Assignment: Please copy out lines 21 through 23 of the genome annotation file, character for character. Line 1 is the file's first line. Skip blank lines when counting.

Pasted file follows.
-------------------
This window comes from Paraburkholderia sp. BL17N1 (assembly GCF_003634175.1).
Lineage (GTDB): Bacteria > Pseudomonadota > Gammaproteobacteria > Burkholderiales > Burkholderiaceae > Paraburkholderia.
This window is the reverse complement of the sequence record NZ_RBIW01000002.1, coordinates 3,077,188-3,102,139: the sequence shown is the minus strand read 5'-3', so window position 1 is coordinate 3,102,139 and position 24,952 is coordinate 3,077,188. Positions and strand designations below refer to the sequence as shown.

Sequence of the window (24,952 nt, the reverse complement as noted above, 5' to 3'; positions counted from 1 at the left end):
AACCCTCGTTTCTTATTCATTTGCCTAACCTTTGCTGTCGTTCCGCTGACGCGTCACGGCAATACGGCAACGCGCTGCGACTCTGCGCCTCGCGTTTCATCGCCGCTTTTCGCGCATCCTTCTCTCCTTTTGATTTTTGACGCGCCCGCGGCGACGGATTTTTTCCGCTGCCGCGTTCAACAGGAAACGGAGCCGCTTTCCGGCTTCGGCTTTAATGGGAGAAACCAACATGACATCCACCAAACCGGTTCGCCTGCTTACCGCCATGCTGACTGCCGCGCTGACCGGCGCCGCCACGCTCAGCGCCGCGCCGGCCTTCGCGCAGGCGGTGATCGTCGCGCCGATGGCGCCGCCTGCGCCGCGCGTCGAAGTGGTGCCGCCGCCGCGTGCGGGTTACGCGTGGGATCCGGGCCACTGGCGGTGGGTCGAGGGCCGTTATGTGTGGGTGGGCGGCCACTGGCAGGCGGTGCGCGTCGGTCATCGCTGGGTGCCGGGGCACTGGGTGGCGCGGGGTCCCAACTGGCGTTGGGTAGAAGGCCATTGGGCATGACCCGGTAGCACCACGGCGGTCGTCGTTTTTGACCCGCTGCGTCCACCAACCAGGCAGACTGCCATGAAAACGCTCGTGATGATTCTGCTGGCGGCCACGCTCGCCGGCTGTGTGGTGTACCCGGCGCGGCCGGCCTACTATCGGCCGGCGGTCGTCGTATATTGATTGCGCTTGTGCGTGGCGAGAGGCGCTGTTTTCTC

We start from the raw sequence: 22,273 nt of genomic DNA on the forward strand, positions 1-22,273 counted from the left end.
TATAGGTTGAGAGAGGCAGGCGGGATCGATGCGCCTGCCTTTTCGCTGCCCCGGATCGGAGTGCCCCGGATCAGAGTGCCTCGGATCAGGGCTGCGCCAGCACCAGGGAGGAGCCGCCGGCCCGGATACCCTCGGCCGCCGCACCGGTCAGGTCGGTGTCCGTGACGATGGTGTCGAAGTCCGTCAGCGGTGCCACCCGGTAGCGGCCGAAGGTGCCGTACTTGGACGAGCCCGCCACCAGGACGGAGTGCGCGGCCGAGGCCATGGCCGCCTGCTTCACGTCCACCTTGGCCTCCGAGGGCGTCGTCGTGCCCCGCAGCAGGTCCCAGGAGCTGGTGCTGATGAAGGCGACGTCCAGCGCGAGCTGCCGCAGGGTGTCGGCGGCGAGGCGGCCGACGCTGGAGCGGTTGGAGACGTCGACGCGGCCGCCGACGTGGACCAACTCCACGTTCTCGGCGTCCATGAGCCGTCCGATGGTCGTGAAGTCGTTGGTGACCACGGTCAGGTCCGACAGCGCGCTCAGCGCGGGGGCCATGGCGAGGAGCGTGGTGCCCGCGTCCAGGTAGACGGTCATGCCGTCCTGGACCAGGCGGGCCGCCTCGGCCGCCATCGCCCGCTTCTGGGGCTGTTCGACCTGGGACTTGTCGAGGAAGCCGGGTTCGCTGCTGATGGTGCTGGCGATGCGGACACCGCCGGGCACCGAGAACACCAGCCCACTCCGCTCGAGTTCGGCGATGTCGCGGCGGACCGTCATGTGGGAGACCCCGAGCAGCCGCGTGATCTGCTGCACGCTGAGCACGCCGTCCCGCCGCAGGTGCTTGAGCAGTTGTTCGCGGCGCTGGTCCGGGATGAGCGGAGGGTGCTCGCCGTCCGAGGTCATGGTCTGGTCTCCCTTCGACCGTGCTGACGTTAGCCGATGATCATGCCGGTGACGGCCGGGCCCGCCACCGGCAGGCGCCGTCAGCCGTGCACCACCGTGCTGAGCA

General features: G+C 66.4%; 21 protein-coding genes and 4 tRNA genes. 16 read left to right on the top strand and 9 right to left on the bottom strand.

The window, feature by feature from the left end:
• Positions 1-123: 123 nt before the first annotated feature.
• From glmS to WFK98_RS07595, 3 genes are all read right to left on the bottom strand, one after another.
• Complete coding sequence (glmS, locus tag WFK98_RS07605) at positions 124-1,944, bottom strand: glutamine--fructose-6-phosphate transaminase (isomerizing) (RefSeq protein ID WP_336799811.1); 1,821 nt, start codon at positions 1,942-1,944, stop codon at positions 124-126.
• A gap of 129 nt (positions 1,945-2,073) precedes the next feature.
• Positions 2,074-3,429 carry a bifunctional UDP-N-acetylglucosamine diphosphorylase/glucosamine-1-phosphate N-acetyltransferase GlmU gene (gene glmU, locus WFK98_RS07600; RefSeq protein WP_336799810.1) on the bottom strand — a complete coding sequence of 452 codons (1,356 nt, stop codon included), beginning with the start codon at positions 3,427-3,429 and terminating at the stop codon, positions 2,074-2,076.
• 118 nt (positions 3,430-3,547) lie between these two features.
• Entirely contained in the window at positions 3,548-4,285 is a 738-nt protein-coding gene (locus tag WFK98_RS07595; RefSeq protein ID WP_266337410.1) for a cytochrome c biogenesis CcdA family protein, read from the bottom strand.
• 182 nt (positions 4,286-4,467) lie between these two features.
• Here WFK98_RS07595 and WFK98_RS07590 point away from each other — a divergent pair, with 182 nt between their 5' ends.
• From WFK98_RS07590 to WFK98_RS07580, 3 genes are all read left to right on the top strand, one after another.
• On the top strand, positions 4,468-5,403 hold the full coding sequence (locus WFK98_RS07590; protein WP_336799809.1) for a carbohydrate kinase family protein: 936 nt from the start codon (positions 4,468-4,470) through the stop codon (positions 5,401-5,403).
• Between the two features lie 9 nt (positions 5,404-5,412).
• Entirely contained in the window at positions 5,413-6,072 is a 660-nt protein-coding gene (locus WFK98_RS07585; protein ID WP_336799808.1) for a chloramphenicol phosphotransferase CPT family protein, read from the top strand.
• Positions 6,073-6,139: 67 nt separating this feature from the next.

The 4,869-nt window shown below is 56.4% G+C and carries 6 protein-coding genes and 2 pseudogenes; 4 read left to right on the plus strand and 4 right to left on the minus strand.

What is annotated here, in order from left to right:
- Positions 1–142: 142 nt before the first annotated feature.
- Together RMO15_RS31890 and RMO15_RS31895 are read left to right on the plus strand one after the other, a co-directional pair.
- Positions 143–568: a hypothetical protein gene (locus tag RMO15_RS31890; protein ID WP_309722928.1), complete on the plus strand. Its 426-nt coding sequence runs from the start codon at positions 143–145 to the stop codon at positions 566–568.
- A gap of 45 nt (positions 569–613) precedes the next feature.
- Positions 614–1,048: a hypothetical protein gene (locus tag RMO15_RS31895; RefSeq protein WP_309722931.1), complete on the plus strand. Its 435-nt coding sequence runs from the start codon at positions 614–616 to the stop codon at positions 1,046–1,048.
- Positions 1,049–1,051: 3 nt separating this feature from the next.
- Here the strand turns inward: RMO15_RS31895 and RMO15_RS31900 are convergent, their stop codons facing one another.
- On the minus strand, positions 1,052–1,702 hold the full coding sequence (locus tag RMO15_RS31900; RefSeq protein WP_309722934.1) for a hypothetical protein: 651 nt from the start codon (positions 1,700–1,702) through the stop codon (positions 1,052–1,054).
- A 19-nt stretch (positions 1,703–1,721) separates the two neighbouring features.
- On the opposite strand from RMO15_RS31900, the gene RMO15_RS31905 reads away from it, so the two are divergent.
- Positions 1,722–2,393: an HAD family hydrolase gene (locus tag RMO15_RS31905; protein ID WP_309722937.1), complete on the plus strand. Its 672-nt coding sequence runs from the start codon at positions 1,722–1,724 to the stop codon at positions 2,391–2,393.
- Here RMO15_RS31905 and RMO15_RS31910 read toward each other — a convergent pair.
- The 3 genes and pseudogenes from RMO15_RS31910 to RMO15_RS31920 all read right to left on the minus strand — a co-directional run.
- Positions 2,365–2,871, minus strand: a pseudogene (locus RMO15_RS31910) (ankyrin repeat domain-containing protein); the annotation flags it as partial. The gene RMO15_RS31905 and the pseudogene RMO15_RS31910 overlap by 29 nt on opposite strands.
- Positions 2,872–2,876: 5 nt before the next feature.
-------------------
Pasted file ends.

• Between the two features lie 9 nt (positions 5,404-5,412).
• Entirely contained in the window at positions 5,413-6,072 is a 660-nt protein-coding gene (locus WFK98_RS07585; protein ID WP_336799808.1) for a chloramphenicol phosphotransferase CPT family protein, read from the top strand.
• Positions 6,073-6,139: 67 nt separating this feature from the next.